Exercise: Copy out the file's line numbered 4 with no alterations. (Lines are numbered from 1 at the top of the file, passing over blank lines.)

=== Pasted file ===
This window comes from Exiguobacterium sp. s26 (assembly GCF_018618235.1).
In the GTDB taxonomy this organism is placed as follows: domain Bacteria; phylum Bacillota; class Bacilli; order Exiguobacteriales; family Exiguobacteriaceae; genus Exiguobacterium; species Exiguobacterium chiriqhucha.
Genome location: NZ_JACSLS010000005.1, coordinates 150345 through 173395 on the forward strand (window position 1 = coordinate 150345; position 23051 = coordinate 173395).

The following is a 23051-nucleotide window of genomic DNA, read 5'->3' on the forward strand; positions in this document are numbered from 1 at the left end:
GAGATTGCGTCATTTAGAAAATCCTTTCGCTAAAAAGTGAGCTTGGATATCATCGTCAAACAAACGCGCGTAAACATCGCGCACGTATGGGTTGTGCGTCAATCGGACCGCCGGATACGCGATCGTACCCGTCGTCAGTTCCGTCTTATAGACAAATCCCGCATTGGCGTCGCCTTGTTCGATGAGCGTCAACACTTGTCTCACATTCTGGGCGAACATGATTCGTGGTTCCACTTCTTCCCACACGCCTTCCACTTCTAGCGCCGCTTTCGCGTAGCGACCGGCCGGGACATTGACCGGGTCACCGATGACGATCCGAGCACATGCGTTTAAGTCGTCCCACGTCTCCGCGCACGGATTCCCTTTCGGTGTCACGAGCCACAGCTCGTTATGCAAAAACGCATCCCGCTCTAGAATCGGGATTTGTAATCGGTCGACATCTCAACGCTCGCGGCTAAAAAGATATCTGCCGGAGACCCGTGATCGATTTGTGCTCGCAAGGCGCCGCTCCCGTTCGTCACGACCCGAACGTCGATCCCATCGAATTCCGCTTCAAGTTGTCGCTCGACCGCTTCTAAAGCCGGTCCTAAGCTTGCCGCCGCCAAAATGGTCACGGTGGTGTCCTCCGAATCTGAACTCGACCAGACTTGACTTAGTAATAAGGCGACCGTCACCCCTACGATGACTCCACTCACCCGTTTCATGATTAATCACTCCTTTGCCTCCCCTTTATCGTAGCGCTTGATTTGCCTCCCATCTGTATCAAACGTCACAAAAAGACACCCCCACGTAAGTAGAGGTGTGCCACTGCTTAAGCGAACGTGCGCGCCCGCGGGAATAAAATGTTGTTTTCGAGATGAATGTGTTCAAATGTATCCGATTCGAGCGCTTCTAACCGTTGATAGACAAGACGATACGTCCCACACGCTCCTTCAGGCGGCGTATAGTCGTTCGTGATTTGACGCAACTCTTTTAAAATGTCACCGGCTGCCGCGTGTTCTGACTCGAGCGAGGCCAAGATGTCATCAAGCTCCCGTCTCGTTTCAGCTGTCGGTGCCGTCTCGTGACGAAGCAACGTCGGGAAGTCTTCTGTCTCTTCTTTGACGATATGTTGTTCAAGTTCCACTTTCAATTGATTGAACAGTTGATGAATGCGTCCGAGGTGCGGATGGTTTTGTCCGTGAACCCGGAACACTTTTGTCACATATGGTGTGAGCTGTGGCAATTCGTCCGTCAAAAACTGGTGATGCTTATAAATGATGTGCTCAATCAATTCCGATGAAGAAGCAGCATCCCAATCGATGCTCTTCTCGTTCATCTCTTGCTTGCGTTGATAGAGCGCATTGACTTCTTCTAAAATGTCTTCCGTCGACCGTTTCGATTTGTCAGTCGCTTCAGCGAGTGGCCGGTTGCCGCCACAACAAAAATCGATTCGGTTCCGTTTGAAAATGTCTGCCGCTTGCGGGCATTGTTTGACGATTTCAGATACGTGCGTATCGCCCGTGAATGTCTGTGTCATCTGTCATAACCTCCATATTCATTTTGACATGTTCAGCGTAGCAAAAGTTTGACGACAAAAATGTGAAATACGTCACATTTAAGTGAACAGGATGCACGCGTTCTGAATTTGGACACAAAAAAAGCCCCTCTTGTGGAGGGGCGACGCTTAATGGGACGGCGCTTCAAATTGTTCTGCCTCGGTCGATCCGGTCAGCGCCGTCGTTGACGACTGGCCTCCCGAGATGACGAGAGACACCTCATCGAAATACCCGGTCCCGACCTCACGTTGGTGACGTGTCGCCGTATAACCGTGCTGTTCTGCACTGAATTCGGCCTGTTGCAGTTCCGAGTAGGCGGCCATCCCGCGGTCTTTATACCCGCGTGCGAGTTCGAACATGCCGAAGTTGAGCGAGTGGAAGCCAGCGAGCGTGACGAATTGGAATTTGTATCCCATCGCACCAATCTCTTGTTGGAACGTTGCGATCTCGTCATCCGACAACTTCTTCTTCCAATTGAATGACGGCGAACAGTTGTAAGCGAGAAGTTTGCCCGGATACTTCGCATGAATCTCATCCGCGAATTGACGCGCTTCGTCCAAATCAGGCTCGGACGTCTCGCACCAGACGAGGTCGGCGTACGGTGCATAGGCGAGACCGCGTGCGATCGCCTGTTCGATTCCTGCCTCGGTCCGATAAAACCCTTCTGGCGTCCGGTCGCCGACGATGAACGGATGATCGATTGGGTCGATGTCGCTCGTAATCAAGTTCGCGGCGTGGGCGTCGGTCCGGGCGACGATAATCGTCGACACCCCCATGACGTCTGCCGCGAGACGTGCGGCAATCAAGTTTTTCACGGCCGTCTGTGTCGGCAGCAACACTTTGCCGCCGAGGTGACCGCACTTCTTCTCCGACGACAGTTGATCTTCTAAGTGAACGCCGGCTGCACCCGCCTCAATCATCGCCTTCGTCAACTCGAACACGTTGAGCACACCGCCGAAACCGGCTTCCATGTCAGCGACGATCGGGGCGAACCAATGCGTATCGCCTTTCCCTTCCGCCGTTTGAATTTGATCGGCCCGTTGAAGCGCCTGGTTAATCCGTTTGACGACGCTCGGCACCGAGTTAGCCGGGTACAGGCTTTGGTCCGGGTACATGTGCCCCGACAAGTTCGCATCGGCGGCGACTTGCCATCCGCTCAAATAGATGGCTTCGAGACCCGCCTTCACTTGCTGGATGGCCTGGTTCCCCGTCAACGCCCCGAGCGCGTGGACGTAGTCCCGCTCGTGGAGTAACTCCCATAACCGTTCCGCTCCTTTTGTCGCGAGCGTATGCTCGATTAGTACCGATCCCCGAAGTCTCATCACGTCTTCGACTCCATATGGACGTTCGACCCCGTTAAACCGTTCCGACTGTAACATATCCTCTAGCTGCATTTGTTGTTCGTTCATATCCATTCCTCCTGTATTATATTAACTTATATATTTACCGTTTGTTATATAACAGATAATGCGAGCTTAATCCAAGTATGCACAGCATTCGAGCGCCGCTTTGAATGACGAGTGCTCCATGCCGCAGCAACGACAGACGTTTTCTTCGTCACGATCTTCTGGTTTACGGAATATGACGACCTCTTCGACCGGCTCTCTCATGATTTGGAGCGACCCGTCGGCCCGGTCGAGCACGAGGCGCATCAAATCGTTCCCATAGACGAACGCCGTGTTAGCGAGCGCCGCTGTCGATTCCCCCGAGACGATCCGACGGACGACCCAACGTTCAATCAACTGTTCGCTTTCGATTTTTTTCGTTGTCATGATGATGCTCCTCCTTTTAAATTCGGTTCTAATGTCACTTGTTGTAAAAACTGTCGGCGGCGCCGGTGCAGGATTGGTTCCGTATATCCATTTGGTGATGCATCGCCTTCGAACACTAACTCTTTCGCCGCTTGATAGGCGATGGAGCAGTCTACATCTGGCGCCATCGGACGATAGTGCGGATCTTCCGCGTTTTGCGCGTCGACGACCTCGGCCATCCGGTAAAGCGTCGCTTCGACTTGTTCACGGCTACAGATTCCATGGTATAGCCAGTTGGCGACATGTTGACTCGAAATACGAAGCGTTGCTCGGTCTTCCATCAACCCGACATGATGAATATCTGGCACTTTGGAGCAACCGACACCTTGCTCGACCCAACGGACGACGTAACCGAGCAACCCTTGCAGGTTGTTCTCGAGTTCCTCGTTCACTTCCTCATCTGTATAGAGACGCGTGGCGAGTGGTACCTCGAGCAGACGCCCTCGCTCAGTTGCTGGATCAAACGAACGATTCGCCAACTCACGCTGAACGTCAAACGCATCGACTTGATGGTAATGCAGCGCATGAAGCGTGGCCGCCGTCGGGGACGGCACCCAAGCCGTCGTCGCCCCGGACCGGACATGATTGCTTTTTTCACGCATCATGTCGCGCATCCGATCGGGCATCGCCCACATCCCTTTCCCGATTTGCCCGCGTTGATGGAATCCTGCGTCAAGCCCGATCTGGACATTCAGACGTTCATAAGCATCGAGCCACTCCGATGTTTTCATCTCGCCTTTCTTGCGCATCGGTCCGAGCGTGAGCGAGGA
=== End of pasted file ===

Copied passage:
The following is a 23051-nucleotide window of genomic DNA, read 5'->3' on the forward strand; positions in this document are numbered from 1 at the left end: